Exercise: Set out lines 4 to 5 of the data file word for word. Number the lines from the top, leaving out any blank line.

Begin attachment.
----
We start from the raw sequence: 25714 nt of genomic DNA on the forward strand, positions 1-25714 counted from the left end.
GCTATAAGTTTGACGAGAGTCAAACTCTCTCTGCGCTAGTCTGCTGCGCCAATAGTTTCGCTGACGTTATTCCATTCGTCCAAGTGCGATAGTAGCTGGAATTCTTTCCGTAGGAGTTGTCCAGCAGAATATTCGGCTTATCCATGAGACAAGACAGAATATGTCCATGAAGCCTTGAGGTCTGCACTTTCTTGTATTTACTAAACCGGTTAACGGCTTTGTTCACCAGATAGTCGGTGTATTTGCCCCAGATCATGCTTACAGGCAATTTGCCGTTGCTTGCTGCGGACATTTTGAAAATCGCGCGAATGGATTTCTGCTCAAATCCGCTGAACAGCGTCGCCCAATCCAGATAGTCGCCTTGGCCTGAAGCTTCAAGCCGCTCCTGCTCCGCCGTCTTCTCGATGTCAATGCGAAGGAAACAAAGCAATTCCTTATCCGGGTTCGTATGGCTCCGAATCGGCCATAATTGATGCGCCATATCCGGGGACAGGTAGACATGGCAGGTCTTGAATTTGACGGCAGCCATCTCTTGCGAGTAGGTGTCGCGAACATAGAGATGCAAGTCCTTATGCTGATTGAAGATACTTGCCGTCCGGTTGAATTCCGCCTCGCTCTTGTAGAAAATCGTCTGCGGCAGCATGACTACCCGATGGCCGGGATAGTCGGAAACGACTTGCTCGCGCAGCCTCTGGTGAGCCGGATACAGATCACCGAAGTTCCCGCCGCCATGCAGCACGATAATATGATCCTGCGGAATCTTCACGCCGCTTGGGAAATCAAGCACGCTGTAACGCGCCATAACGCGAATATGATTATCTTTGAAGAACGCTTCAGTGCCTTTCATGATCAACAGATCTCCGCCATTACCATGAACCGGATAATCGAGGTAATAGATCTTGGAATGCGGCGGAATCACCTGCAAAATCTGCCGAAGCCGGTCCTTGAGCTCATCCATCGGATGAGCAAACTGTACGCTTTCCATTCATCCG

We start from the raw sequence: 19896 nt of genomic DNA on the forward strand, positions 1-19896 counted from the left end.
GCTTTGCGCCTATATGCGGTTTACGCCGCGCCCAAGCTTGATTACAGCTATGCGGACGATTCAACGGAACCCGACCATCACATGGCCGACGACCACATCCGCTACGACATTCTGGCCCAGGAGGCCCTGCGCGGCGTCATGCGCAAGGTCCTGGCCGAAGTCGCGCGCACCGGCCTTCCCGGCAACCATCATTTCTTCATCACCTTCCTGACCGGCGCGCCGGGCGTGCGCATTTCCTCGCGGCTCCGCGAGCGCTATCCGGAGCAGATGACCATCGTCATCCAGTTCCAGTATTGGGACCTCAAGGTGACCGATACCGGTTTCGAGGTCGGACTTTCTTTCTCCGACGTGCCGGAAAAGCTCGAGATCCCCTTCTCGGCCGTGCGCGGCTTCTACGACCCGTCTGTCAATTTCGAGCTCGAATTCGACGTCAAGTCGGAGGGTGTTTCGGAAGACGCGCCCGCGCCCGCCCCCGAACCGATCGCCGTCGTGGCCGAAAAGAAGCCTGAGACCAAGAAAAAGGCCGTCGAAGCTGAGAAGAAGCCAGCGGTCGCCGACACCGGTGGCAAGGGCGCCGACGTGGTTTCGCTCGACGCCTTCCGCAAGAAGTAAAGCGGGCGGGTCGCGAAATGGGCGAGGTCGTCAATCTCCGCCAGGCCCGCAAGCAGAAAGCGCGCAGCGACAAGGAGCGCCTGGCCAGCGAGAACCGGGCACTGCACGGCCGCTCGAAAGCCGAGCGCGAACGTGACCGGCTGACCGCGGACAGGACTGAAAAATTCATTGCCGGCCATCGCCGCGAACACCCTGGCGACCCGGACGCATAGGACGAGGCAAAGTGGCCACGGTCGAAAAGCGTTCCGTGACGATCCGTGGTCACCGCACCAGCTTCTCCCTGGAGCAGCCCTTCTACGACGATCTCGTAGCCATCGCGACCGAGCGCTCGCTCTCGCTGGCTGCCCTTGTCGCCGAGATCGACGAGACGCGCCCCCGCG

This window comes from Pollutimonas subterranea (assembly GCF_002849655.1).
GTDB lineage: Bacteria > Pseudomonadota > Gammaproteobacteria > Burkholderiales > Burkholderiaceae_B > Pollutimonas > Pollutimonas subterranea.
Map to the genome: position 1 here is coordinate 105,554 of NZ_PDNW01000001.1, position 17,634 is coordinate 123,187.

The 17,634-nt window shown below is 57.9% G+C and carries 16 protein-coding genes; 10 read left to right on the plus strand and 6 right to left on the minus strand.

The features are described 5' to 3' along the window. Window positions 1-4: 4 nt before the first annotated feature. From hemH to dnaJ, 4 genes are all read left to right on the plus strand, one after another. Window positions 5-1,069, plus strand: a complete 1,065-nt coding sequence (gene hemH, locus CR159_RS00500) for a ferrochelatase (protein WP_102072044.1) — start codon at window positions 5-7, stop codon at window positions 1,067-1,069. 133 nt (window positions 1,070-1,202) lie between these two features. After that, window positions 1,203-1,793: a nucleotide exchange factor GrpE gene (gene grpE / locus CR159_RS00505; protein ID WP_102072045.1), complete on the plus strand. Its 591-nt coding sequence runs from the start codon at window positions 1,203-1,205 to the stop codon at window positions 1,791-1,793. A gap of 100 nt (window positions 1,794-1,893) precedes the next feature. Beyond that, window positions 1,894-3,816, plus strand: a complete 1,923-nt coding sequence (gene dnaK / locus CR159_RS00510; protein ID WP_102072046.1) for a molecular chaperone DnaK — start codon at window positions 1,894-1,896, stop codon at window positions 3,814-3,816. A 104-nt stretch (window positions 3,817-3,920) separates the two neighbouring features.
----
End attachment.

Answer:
GCTTTGCGCCTATATGCGGTTTACGCCGCGCCCAAGCTTGATTACAGCTATGCGGACGATTCAACGGAACCCGACCATCACATGGCCGACGACCACATCCGCTACGACATTCTGGCCCAGGAGGCCCTGCGCGGCGTCATGCGCAAGGTCCTGGCCGAAGTCGCGCGCACCGGCCTTCCCGGCAACCATCATTTCTTCATCACCTTCCTGACCGGCGCGCCGGGCGTGCGCATTTCCTCGCGGCTCCGCGAGCGCTATCCGGAGCAGATGACCATCGTCATCCAGTTCCAGTATTGGGACCTCAAGGTGACCGATACCGGTTTCGAGGTCGGACTTTCTTTCTCCGACGTGCCGGAAAAGCTCGAGATCCCCTTCTCGGCCGTGCGCGGCTTCTACGACCCGTCTGTCAATTTCGAGCTCGAATTCGACGTCAAGTCGGAGGGTGTTTCGGAAGACGCGCCCGCGCCCGCCCCCGAACCGATCGCCGTCGTGGCCGAAAAGAAGCCTGAGACCAAGAAAAAGGCCGTCGAAGCTGAGAAGAAGCCAGCGGTCGCCGACACCGGTGGCAAGGGCGCCGACGTGGTTTCGCTCGACGCCTTCCGCAAGAAGTAAAGCGGGCGGGTCGCGAAATGGGCGAGGTCGTCAATCTCCGCCAGGCCCGCAAGCAGAAAGCGCGCAGCGACAAGGAGCGCCTGGCCAGCGAGAACCGGGCACTGCACGGCCGCTCGAAAGCCGAGCGCGAACGTGACCGGCTGACCGCGGACAGGACTGAAAAATTCATTGCCGGCCATCGCCGCGAACACCCTGGCGACCCGGACGCATAGGACGAGGCAAAGTGGCCACGGTCGAAAAGCGTTCCGTGACGATCCGTGGTCACCGCACCAGCTTCTCCCTGGAGCAGCCCTTCTACGACGATCTCGTAGCCATCGCGACCGAGCGCTCGCTCTCGCTGGCTGCCCTTGTCGCCGAGATCGACGAGACGCGCCCCCGCG

This window comes from Pollutimonas subterranea (assembly GCF_002849655.1).